We always have free will and predestination, but we don’t always sin.

          We can choose to move the crosshairs of free will and predestination toward sin or away from sin or, as in your example, from sin to faith

          In any case, that’s my common sense view of the issue.

          Hope it helps :-)

    • Skip Moen April 30, 2010 at 3:37 am

      I think perhaps a bit more clarification will help. Free choice and predestination are not opposites. When we think of them that way, we consider them as if they are Greek concepts. The Hebrew view is to see the admixture of both across the entire spectrum of action – both human and divine. My choices are becoming – I am moving toward something and away from something. At the same time, God’s election is active – a process of becoming too – that shows itself in and within the choices of my own progress. It’s not as if I move from one to another. It is rather to recognize that the two are intertwined in each and every step.

      More to come about all this.

      • Michael April 30, 2010 at 5:34 am

        Hi Skip,

        Thanks for the clarification, I’m just trying to understand the relationship myself.

        Skip: Free choice and predestination are not opposites.

        Mike: On the “surface” they seem like a contradiction; how can we have free choice if God has already planned everything out for us?

        Mike: Are you saying that in the Hebrew view, we are always “relatively” free and “relatively” predestined?

        Note: Maybe I was implying that we were always absolutely free and absolutely predestined at the same time. I tend to think we can control our own destiny And that God has already planned it ahead of time.

        Skip: At the same time, God’s election is active.

        Mike: What do you mean by election?

        Skip: It’s not as if I move from one to another. It is rather to recognize that the two are intertwined in each and every step.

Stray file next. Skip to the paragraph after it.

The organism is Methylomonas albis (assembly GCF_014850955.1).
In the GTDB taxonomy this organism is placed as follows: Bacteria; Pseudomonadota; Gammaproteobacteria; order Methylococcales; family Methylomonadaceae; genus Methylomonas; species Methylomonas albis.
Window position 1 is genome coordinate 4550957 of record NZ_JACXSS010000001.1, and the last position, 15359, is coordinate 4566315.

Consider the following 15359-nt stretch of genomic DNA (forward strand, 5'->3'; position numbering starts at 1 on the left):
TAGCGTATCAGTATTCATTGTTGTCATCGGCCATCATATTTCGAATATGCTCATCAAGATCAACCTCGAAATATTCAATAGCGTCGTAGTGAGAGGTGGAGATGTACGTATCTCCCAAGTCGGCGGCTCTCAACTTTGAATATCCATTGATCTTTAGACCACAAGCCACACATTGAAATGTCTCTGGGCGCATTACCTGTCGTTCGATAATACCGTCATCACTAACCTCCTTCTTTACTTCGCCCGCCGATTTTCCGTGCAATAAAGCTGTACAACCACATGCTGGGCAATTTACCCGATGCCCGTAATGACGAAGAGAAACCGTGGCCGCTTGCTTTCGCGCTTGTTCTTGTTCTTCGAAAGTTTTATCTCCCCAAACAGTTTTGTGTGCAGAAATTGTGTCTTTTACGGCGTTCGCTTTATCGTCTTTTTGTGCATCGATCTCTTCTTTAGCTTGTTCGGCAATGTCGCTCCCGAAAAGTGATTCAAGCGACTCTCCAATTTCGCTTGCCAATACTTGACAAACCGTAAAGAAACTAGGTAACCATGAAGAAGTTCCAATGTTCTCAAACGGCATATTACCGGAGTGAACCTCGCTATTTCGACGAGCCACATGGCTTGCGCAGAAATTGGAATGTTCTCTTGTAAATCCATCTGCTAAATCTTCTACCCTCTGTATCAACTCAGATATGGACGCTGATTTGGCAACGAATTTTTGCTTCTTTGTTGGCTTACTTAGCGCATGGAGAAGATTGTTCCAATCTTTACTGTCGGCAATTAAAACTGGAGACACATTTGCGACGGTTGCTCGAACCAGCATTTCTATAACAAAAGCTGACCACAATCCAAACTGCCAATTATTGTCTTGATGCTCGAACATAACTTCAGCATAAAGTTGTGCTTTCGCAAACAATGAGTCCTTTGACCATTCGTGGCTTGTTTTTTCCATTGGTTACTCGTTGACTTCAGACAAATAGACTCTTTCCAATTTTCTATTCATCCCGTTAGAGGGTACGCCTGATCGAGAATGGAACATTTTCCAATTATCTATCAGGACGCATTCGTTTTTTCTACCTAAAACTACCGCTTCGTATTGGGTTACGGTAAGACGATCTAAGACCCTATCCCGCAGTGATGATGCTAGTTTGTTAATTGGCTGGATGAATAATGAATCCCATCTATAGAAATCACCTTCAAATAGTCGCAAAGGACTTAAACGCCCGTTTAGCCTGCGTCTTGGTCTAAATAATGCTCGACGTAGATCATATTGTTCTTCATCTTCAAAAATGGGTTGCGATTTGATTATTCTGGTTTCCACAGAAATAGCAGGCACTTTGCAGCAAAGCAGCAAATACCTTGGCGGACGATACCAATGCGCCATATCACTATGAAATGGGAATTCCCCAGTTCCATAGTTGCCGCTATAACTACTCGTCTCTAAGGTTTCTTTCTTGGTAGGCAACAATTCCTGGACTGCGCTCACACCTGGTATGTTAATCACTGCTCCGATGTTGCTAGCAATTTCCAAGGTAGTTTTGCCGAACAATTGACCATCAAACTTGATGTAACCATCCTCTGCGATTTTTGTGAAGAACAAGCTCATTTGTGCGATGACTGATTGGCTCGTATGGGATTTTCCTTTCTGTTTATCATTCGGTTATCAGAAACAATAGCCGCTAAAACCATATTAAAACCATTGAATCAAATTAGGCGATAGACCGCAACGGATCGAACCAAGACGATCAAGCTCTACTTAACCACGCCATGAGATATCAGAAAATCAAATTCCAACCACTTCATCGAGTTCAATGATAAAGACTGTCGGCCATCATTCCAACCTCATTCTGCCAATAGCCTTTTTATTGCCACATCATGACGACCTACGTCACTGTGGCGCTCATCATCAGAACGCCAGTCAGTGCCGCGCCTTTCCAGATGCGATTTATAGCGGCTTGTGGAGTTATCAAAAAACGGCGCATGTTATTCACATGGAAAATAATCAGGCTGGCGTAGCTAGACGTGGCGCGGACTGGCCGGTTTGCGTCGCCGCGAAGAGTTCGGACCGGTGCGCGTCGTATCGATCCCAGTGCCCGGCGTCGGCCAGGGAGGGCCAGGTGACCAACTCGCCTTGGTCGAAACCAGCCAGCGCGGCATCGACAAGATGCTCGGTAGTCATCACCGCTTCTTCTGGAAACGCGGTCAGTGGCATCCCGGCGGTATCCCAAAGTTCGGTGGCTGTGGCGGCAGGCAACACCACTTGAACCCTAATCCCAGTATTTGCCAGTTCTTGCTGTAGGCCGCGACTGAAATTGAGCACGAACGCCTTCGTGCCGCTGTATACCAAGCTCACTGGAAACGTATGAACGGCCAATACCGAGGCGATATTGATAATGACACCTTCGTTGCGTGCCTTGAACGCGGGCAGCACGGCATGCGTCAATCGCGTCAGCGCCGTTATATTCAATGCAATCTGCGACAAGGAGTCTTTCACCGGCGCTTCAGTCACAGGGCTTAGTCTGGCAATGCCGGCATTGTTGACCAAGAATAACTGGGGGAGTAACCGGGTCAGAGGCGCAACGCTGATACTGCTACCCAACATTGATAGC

Mike: That’s how I see it. A good friend of mine, who is like my younger brother, and my wife get frustrated by me because they say I see everything in “black or white.” But I don’t :-)

        • Skip Moen April 30, 2010 at 5:57 am

          Yeah, color is so much more interesting.

  • Amanda Youngblood April 30, 2010 at 4:44 am

    I think of it like a really HUGE tree. G-d knows every branch the tree makes, so no matter what choice or branch I choose, He’s been there and has seen every contingency/choice I could make from that point, too. And, since He made the tree, He can make new branches grow to suit His purpose. So, yes, I have a choice which branch to take, but no matter what branch I take, G-d already know all my options from that point out. He sees every option/choice for every situation I encounter. As I make decisions, the ones I don’t take fall away. It’s kind of complicated to try and explain. I can see it in my head. It’s predestination and choice all mixed up in one, sort of. But explaining it is like explaining eternity (I’ve tried to do that before… to explain the vision I had of it, but it’s pretty darn hard to put into words).